Fixing and protecting the RF Input of a Spectrum Analyzer

A spectrum analysers is perhaps the most important equipment for an RF/EMC engineer. There are many manufacturers who are specialised in making spectrum analysers that can measure signals across a frequency range from DC to tens of GHz. Among these manufacturers, you have the top end manufacturers such as Rohde & Schwarz, Keysight. In the low-cost entry level market, Rigol and Siglent are popular choices because of their low cost.

For self-employed engineers or small companies, spending tens of thousand dollars on an equipment might not be practical. Therefore, entry-level spectrum analysers that are worth under 2,000 USD are the go-to equipment.

I have a Siglent SSA 3021X with a tracking generator (TG) option which has been helping me troubleshoot hundreds of products/systems for my clients. Recently, however, I noticed that there has been a consistent measurement inaccuracy when I used the equipment. To demonstrate this point, one can simply connect a cable between the TG output and the RF input and do a full TG sweep. As one can see from Figure 1, the TG outputs -20 dBm, but the RF input reads about -35 dBm, 15 dB difference. This measurement is consistent across the whole frequency range.

Figure 1 Use TG to test the RF input of a spectrum analyzer, in the case, there’s a consistent 15 dBm measurement inaccuracy

Problems like this often indicates that the RF input of the spectrum analyzer was damaged. One of the issues with the entry-level spectrum analysers are that the RF input stage is very susceptible to low-frequency (sub 10kHz) harmonic contents. Although each spectrum analyzer has a specific maximum RF input (the Siglent SSA has a max 30 dBm input limit, for instance), they are not designed to be exposed to low-frequency harmonics environment for a long time (a few minutes), even though the power level is perhaps 0 to a few dBm.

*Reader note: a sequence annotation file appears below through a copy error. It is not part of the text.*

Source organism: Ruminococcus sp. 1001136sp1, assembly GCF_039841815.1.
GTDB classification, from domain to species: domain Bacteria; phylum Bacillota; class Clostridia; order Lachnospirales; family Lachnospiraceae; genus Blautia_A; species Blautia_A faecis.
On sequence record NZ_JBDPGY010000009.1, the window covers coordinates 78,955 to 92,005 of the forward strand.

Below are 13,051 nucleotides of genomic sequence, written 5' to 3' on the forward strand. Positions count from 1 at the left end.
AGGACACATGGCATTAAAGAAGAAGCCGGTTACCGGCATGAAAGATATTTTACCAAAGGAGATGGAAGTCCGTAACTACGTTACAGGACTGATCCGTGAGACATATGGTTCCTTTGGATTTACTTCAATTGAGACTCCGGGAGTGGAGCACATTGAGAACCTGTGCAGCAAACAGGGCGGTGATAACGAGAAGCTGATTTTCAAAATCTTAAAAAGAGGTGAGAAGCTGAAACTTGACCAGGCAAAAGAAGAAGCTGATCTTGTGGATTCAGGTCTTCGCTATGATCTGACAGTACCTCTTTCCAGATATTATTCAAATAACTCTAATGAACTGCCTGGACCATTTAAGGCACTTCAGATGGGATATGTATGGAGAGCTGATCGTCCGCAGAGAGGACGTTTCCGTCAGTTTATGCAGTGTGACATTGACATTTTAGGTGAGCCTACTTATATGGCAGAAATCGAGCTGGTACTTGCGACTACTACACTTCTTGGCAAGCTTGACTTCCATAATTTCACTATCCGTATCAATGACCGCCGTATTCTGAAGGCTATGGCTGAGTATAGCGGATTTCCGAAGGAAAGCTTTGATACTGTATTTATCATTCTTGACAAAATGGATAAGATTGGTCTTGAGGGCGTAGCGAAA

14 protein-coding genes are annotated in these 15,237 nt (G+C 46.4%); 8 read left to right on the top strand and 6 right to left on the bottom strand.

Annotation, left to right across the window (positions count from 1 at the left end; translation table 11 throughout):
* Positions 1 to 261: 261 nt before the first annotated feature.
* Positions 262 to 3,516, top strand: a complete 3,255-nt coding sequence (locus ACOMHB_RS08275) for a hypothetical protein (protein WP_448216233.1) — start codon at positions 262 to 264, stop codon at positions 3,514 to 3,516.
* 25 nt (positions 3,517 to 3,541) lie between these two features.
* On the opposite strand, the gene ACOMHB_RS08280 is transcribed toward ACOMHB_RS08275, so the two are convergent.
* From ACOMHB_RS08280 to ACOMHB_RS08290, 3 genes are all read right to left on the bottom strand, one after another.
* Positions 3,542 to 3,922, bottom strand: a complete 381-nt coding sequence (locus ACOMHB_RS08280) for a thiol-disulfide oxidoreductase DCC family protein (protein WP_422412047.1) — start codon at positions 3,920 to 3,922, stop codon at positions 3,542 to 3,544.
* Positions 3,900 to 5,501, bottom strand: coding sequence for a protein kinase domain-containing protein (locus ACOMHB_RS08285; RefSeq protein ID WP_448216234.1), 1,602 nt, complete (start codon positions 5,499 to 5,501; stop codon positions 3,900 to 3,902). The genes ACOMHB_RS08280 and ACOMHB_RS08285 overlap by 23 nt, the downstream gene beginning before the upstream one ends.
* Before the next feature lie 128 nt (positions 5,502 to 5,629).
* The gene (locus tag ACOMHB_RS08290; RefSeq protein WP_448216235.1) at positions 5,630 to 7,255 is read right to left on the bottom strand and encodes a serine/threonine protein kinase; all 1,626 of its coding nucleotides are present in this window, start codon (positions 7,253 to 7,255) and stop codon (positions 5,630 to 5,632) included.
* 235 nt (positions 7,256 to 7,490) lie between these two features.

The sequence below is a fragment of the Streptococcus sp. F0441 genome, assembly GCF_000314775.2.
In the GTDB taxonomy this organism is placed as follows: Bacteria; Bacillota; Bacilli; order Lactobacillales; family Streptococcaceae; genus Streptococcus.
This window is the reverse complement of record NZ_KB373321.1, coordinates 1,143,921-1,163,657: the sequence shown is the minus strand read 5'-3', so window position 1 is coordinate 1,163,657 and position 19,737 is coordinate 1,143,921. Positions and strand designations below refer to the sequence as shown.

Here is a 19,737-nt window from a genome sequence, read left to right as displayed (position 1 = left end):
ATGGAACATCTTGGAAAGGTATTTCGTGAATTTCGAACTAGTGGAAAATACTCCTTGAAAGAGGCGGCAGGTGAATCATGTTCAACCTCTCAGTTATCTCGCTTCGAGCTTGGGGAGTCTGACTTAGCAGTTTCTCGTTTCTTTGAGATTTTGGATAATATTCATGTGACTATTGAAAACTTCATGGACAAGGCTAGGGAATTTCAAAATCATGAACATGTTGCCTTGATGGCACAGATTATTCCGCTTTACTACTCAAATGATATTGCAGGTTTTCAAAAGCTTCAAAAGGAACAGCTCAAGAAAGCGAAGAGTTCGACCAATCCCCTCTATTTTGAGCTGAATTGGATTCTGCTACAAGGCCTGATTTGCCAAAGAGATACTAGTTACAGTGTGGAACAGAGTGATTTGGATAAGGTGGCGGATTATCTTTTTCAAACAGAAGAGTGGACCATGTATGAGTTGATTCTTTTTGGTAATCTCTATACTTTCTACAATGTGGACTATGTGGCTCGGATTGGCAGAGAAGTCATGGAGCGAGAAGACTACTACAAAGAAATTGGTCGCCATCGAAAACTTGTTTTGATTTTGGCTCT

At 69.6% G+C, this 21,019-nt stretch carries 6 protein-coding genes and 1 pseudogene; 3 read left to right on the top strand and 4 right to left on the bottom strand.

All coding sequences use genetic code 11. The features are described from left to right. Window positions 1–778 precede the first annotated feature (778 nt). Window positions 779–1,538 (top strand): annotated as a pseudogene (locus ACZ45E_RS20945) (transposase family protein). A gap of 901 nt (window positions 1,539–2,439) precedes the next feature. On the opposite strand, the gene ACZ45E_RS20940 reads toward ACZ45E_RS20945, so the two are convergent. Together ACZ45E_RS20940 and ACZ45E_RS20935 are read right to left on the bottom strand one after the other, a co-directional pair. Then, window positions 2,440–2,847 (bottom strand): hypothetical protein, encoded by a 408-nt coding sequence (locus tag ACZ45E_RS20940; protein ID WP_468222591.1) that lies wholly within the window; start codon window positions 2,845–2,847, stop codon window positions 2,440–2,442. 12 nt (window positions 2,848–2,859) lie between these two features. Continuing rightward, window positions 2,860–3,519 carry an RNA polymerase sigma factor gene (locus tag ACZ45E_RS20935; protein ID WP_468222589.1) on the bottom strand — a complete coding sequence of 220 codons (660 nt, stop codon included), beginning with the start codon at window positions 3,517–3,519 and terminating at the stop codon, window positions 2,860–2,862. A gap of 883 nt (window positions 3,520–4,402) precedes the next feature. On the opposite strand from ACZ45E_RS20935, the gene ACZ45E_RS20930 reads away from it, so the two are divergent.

The problem is that we have seen an increased number of motor drive, power converter applications in recent years. And these products all have big harmonics contents in the frequency range of a few kHz to MHz. When using a spectrum analyzer to do a conducted emission test, because the frequency range starts from 150 kHz, you might not even realise that the RF input of the spectrum analyser has been under extremely high amplitude stress. So there’s a very big chance of damaging the RF input of the spectrum analyzer. I was measuring a motor drive during its active discharge state and the RF input was damaged as a result.

The cost of repairing the front end is often not cheap and it could take months. The timing issue is particularly true considering the global shipping and supplying chain disruption caused by Covid. The shortage of chips also play a part. As a result, you might find it a lot easier to buy a new part if your spectrum analyzer is damaged.

If you are a hands-on person, then replacing the RF input by yourself might be the best solution. In this video, I demonstrated how to fix the RF input of a spectrum analyzer. The key components are

  1. RF switch, for Siglent, the part number is MASWSS0181TR-3000, which you can buy from Digikey . For Rigol, the part number is HMC221B
  2. ESD diodes, BAR63-02V(Infineon) and BZX84J-C30(NXP)

In the video, I didn’t explain what it means for these components in a spectrum analyzer, so I now take the opportunity to demonstrate the front end circuit of a spectrum analyzer, see Figure 2. As one can see, even with the ESD diodes and decoupling cap in front, the RF switch could be damaged if the transient level is high or lasts for a long time. It is therefore highly recommended here that to replace the front end ESD diodes together with the RF switch.

Figure 2 The front end of a spectrum analyzer

The chips and diodes that need to be replaced are shown in Figure 3.

Figure 3 Front end circuitry that needs to be repaired

After replacing the RF Switch 1, the spectrum analyzer went back to normal again. However, only after a week, there’s a different issue observed in Figure 4. This, although is different compared with before, still does suggest something wrong with the front end of a spectrum analyzer. After tracking component to component, it was found that it was the second switch SW2 that caused the issue.

Figure 4 Spectrum analyzer reading inaccuracy due to the damage of SW2

It was quite clear that the transient events must have damaged the RF switch 1 in the first incident and also hurt the switch 2 quite badly. It only took a week before the second switch went down. Now that both switches are replaced, the spectrum analyzer reads correctly again (Figure 5).

Figure 5 After the fix, the spectrum analyzer reads correctly again

Now, it is a lesson learnt that one should always consider protecting the RF input of a spectrum analyser when measuring unknown signals. The best way of doing so is prior to the measurement, use a transient limiter and/or a high pass filter (9kHz). Since the damage, I now use a Tekbox TBFL1 transient limiter to protect the RF input of the spectrum analyzer.

The Youtube Video link is